Do opt for plant-based diet, just like Team USA
By Anuradha Sawhney Aug 11 2016
Tags: Leisure Writing
The OLympic fever is on. The world is watching with bated breath as top class athletes’ battle it out for a gold, silver and bronze. I am for sure! Everyone must have read about the doping allegations that some athletes have faced. Not sure why people don’t realise that they don’t need external boosts like steroids and their ilk to do well. Diet helps. Don’t believe me? Read on then.
A few top athletes from the USA have asked for seven dietary guidelines for a healthy gut, which include building meals around plant-based foods, recommendations for fibre and prebiotics intake and avoiding red meat and high-fat foods. Gut health is important for athletic performance, immune function, and disease prevention.
The seven dietary guidelines, modelled by Team USA athletes April Ross, Venus and Serena Williams, and Kendrick Farris, are as follows:
First, they recommend building meals around plant-based foods: Vegetables, fruits, whole grains and legumes. This plant-based foundation supports symbiosis, or microbial harmony, in our gut. A thriving microbiota helps maximise absorption of nutrients and vitamins, while regulating immune function, inflammation, hormones, mood, and behaviour.
Additionally, one should aim to consume at least 50 to 55gm of fibre each day. Historic populations consumed nearly three to four times as much fibre as we do today. The average American today consumes 16 gm of fibre. Increasing dietary fibre intake by at least 14gm a day is associated with a 10 per cent decrease in net energy intake.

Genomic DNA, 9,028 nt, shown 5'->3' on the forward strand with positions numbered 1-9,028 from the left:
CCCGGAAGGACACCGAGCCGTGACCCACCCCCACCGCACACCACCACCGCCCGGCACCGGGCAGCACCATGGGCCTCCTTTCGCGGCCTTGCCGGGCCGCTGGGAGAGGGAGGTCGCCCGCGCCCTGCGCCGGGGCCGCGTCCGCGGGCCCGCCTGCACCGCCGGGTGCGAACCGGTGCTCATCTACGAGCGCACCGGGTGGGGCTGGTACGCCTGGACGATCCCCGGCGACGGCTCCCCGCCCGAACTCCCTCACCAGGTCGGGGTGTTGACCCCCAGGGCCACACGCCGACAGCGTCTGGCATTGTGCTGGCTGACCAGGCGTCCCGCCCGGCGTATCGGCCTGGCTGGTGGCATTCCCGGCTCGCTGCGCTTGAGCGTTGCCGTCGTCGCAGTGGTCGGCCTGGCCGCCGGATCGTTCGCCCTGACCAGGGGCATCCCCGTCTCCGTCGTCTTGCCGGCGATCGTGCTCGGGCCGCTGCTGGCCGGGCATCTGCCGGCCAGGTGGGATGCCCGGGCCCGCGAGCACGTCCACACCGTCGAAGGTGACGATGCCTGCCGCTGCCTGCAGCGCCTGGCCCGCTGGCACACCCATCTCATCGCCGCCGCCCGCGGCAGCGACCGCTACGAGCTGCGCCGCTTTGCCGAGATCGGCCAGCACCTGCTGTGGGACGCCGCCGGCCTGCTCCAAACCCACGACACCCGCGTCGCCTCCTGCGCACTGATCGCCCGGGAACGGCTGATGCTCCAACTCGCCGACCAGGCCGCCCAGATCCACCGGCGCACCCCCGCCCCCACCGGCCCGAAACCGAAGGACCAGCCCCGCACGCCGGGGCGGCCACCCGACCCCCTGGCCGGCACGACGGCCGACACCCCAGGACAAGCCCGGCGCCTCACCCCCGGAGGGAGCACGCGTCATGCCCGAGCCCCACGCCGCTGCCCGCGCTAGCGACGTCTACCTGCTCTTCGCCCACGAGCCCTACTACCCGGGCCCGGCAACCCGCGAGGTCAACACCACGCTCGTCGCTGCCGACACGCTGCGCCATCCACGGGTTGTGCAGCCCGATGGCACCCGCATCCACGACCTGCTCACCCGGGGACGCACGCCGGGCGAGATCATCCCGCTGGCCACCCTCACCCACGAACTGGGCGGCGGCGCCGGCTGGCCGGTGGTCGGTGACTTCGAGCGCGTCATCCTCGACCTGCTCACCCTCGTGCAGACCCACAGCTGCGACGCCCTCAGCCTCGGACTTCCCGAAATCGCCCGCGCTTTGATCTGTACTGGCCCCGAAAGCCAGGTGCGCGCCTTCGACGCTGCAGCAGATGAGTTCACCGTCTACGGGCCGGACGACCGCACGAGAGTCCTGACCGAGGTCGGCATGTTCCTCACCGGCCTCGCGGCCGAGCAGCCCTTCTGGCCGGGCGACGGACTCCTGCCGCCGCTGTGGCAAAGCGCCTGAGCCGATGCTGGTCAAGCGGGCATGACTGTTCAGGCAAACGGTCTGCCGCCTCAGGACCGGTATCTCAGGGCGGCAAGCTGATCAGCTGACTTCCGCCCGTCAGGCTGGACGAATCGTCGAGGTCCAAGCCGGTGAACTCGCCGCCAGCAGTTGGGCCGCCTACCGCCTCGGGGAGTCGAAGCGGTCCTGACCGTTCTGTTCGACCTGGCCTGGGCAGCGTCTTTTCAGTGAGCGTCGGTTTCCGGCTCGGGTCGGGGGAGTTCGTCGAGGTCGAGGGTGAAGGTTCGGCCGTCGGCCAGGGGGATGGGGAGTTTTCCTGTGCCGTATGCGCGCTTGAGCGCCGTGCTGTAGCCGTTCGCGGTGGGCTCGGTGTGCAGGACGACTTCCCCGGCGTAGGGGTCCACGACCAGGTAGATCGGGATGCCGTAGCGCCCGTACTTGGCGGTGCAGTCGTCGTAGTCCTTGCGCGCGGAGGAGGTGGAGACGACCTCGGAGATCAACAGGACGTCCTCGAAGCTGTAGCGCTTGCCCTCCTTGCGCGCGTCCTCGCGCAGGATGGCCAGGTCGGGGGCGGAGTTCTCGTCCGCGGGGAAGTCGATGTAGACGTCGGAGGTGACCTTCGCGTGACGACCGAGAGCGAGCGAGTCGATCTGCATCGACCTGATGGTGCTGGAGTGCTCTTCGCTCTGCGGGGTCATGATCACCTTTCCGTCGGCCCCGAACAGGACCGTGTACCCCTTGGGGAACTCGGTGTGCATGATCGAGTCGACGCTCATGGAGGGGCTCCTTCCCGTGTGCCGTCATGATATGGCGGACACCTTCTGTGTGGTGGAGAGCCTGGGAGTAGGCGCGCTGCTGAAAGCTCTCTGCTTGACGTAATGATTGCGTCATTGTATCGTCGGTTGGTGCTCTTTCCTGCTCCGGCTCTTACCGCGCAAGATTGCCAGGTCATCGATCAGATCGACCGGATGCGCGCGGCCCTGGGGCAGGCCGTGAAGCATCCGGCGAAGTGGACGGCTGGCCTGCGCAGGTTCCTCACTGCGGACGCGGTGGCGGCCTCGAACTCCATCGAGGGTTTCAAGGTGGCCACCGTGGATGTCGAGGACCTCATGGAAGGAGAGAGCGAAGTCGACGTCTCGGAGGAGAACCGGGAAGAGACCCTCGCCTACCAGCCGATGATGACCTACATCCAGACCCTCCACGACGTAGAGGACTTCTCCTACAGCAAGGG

We should consume at least 5 to 8 gm of plant-based prebiotics each day. This is easy to accomplish with two cups of leafy greens or a half-cup serving of beans. Good sources include Jerusalem artichokes, chicory root, raw dandelion greens, leeks, onions, garlic, asparagus, whole wheat, beans, bananas, oats, and soybeans.
Adding of fermented foods, or probiotics, to our diet is important. Dietary sources for these include kimchi, sauerkraut, miso, tempeh, soy sauce, water kefir and kombucha.
One should avoid red meat, high-fat dairy products, fried foods, food additives and advanced glycation end products (AGEs). AGEs include proteins and fats exposed to high heat and sugar molecules, like sausage links and candy bars.
It is important to limit fat intake. Especially if you have or are at risk for type 2 diabetes. Instead, opt for healthful sources, including an ounce of nuts or seeds or a small amount of avocado.
One should use antibiotics only when necessary and avoid using for viral illnesses. Overexposure to antibiotics destroys good gut bacteria, along with the bad.
According to PCRM.org, we can manipulate our dietary choices to create colonies where beneficial bacteria flourish. Whether one wants to treat diabetes, reduce the risk of a heart attack or bolster athletic performance, one can start by building meals around colourful, plant-based foods.
The microbiota includes 1,000 different species and weighs 4 to 6 pounds. What we eat feeds beneficial bacteria that respond to changes in just 24 hours. This influences both immune function and our risk for chronic disease.
(The writer is a vegan chef and author of The Vegan Kitchen: Bollywood Style!)